Economists say the fund has identified the important area where if the government fails to focus the situation may lead to agitation. “The IMF has reported that the job creation is need which has been hampered by the slowing growth. The fund has expressed its concerns that it could lead to agitation as you already see due to inflation. The solution they have provided is that they have suggested to increase the allocation for development spending to create more jobs,” Dr. Vaqar Ahmed, Joint Executive Director of Sustainable Development Policy Institute (SDPI), told Arab News.
The IMF will hold the next review of the bailout program from March 6, 2020 for the disbursement of another $452.4 million tranche.


Karachi braces for weekend rains as billions lost to drenches this week

Updated 26 August 2020

Karachi braces for weekend rains as billions lost to drenches this week

  • Losses from Tuesday's flooding estimated at Rs5 billion ($30 million), Karachi traders say
  • Met agency says floodwater in Karachi must be drained immediately to prevent further flooding on Saturday

KARACHI: Another spell of heavy rain is expected to lash the port city of Karachi on Saturday, Pakistan's meteorological department warned, as it called on the city's authorities to drain water from flooded neighborhoods to avoid further damage and casualties.

Rain-related incidents in the past few days killed dozens of people in the coastal metropolis of Sindh province, while streets, homes and factories were flooded with sewage water, causing losses of billions of rupees in the city where the drainage and sewage systems are outdated.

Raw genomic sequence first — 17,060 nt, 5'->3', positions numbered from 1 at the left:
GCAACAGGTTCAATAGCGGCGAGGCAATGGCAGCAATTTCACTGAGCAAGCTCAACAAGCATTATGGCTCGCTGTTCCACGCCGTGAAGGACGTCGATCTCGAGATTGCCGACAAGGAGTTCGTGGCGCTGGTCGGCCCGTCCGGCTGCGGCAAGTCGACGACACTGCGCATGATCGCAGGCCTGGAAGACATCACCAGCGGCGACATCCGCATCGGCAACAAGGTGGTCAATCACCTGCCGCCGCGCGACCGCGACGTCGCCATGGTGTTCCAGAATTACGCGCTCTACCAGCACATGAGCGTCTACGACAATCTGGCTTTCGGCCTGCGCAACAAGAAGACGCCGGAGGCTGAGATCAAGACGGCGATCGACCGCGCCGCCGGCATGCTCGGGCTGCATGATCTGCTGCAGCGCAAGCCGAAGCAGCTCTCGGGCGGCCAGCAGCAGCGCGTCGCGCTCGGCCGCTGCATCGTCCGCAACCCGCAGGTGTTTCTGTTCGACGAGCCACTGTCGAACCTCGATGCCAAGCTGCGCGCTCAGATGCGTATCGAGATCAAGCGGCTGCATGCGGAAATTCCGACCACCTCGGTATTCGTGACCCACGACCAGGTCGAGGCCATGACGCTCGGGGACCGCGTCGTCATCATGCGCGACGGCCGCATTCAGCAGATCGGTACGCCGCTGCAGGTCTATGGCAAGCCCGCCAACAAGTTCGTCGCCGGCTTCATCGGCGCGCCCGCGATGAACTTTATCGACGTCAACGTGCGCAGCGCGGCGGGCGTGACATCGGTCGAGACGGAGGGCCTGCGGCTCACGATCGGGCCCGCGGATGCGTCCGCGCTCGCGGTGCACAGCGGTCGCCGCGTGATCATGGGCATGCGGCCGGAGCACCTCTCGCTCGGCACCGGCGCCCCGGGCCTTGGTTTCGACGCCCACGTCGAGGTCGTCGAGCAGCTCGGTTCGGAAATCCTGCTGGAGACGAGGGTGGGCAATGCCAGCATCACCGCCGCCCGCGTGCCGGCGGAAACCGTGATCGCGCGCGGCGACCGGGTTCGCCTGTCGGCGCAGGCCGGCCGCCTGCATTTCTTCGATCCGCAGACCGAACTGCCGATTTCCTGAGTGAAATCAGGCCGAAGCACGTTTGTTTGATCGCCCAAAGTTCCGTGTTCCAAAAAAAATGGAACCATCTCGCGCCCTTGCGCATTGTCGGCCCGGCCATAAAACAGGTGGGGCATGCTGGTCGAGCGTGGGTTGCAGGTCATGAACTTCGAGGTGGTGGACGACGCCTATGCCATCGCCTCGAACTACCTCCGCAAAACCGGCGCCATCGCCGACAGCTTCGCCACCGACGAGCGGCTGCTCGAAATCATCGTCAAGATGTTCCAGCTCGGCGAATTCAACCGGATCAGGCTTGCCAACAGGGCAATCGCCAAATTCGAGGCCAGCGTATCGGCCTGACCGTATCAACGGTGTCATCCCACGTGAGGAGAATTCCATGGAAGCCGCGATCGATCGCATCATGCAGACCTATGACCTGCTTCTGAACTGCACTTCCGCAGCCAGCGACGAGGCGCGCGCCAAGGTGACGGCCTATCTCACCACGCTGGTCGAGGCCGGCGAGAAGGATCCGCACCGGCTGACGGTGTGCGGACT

"There will be a gap of two days (in rains). If it is not utilized to drain out the water from the affected areas, a light to moderate spell on Saturday will drown them again," Sardar Sarfraz, chief metrological officer of the Pakistan Meteorological Department, told Arab News.

On Tuesday, he said, a record 345 millimeters of rainfall flooded most of the city.

As flooding brought operations at the city's industrial zones to a standstill, Karachi Chamber of Commerce and Industry (KCCI) president Agha Shahab Ahmed Khan said the government should declare the rains a national disaster to allow people to be compensated.

Shaikh Umar Rehan, president of the Korangi Association of Trade and Industry (KATI) told Arab News that work has been heavily disrupted at the city's factories which normally operate non-stop.

“The factories work round the clock, but on Tuesday, even one shift couldn’t be completed,” he said.

 

 
 
 
 
 
 
 
 
 
 
 
 
 
 
 

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According to Atiq Mir, president of the Karachi Traders Association, losses from damages to the markets in the old city area alone are estimated to be Rs1 billion.

"As trade volume is Rs4 billion per day, both direct and indirect losses make it Rs5 billion ($30 million). On Wednesday, as the markets could not open completely, the (trade) community will have to bear another Rs2.5 billion losses."

The Sindh government and the military say teams are on the ground to drain the water and rescue the affected.

“It has broken an 89-year record and it was continuously raining for eight hours but as soon as the rain stopped teams were on ground to clear the areas. Most of the city’s thoroughfares were cleared by the Tuesday evening. The entire Sindh government was in the field to supervise the relief work,” Sindh Labor Minister Saeed Ghani told Arab News.

He added that the problem will not be resolved within days.

The military's media wing said in a statement that relief and rescue efforts were underway in the heavily flooded Malir Nadi, Kohi Goth and Dur Muhammad Goth areas of the city.